On the bright side, he knows that his tribal myths were right and he was wrong.
Terl visits, takes one look at the mud, and comes back with a table and chair, which Jonnie is disappointed to learn are not for him. Terl sets down the two books Jonnie found, as well as a strange metal disc about the size of two handspans. Suddenly, Jonnie has forgotten English measurements. Or else the "translator" did. Whatever. Moving along.
Jonnie goes for the book, but Terl indicates that he ought to check the disc first. Jonnie is suspicious (and bruised from the physical rebuke), and knows that "anything this monster was up to would be devious, treacherous and dangerous. That had been adequately proved." Hmm? Jonnie figured out that Terl intentionally let him out, as opposed to tracking him down? Other from that, nothing he's done has been particularly subtle. "The game was to bide one's time, watch and learn - and out of that possibly wrest freedom."
Remember, this is the cunning hero who tried to break out of his cell without checking his provisions first, and when that was thwarted, repeated the attempt three or four more times within the afternoon.
Terl's gizmo (whoops, sorry for the innuendo) has two "windows" and a lever on the front of it. The Psychlo flips the switch, and Jonnie's mind is completely blown when the device "talks." You have to hand it to him - you'd think at some point, between the Magical Flying Cockroach, death rays, and extrasensory perception - a person would become somewhat jaded when weird stuff starts happening around this monster. But not Jonnie, no, he's just as wide-eyed and amazed as he was the third time Terl caught him breaking out of his cell.
His handler grabs a fleeing Jonnie and forcibly sits him down to listen to the Magical Talking Disc. He shows the puny Earthling that there's a face in one window, scribbles in the other, and that moving the lever to different sides produces different sounds - English, and some strange language. After Terl points at himself, Jonnie surmises that the weird tongue is his captor's.
"Jonnie's interest was immediate, intense, and flaming." This is not a particularly important sentence, but I just wanted to call attention to it for all the ways it could be used out of context.
The Magical Talking Disc introduces itself: "Excuse me, but I am your instructor if you will forgive such arrogance. I do not have the honor to be a Psychlo. I am but a lowly Chinko." The instructor is "Joga Stenko, Junior Assistant Language Slave in the Language Division of the Department of Culture and Ethnology, Planet Earth."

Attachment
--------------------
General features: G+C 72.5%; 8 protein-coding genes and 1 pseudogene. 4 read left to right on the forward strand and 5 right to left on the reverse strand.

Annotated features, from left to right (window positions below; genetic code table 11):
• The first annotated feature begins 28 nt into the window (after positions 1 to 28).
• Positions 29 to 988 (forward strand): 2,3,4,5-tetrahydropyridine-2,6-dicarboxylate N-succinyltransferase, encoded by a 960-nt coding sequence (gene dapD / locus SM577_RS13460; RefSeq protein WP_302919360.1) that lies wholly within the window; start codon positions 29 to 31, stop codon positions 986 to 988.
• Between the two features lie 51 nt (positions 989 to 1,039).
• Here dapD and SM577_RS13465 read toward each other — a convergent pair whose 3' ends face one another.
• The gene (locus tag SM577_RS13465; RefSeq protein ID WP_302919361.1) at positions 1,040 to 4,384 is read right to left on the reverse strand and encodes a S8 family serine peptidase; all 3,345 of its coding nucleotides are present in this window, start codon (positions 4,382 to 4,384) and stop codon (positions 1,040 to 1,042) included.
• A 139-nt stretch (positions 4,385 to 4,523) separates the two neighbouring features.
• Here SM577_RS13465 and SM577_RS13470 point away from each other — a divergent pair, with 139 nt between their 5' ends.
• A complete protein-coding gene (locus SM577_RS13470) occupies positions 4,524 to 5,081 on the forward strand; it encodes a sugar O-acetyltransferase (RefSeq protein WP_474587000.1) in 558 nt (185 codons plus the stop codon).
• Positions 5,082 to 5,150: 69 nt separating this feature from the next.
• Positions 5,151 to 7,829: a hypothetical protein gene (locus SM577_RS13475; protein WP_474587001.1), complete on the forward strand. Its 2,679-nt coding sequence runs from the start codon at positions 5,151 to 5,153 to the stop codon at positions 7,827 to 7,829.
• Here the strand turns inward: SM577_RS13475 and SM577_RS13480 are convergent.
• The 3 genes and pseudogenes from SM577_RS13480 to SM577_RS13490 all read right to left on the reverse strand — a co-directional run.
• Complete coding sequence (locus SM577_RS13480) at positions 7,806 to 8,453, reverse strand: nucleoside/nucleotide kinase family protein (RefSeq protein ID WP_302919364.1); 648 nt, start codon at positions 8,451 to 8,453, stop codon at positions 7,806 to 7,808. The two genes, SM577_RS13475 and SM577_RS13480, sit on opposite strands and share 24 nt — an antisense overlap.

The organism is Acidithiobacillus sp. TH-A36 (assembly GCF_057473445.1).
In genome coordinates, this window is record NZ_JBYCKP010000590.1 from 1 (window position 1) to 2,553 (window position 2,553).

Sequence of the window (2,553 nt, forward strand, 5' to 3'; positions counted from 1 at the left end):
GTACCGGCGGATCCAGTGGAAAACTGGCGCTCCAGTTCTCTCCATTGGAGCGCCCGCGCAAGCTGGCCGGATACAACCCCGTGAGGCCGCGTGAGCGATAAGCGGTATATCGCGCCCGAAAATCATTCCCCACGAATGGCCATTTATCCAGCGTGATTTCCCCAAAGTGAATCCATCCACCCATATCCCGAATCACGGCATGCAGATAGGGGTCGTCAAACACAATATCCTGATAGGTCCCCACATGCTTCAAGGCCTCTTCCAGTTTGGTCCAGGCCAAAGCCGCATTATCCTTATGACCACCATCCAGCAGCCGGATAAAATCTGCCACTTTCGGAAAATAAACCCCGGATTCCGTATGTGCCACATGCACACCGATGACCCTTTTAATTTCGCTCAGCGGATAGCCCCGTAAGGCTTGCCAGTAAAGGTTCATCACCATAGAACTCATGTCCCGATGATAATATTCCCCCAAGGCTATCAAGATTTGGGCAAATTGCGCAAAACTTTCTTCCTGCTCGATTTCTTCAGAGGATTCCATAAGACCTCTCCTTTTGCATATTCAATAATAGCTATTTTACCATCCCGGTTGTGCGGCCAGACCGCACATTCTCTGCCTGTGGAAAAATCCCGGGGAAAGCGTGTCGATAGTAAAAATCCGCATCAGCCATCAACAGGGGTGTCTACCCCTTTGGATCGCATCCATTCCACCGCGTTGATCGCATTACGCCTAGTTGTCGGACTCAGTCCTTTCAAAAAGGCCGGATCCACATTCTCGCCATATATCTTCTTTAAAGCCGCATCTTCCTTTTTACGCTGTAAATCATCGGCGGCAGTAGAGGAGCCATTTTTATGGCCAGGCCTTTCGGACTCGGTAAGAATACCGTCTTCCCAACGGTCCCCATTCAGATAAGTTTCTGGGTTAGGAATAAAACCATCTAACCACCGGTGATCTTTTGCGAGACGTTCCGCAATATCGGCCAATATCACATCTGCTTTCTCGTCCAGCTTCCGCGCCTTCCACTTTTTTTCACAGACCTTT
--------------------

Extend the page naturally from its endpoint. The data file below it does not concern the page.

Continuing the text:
And suddenly I remember that the conquering aliens only made an attempt to learn the planet's languages after they set up shop. So why do they call it Earth? Did they seriously rename their designation for it after learning what its previous, non-Psychlo inhabitants called it? Is this more of that ever-so-wonderful "translator" making us second-guess every other bit of information?
Just as suddenly, I remember the most important rule of Battlefield Earth: don't think about it, just keep moving.
The Chinko gives a brief tutorial, before concluding with "You will pardon my humble pretensions of learnedness. All wisdom abides in the Governors of Psychlo and one of their major companies, the great and mighty Intergalactic Mining Company, on which let there be profit!" Which again brings up questions of Psychlo governance, but I don't think the answers would be worth the effort of asking the questions, so again, let's move on.
Jonnie looks up at Terl and stares at the monster's wolf-like eyes with suspicion, but Terl gestures for Jonnie to continue. The Chinko starts going through the English alphabet - another setting starts lessons in Swedish (!) - and Terl opens up the primer Jonnie looted and points out the identical symbol. Jonnie understands. As a reward, Terl offers him two rats, but for some reason the starving caveman is reluctant to get some more meat.
Terl tries to take the machine back with him, but Jonnie stops him and stands defiant. The monster roars with laughter, exits, but leaves the machine behind.
There was much bitterness and determination on Jonnie's face. He had to know more. Much more. Then he could act.
The machine was still on the table.
Jonnie reached for the lever.
Not a bad way to finish the chapter, aside from the fact that Jonnie's patient, cunning behavior is completely at odds with his previous day in captivity. Let's be charitable and call that character development. Oh yeah, and Jonnie's forgotten his dehydration. We end at the bottom of page 71. Next chapter: shortcuts.
Back to Chapter Five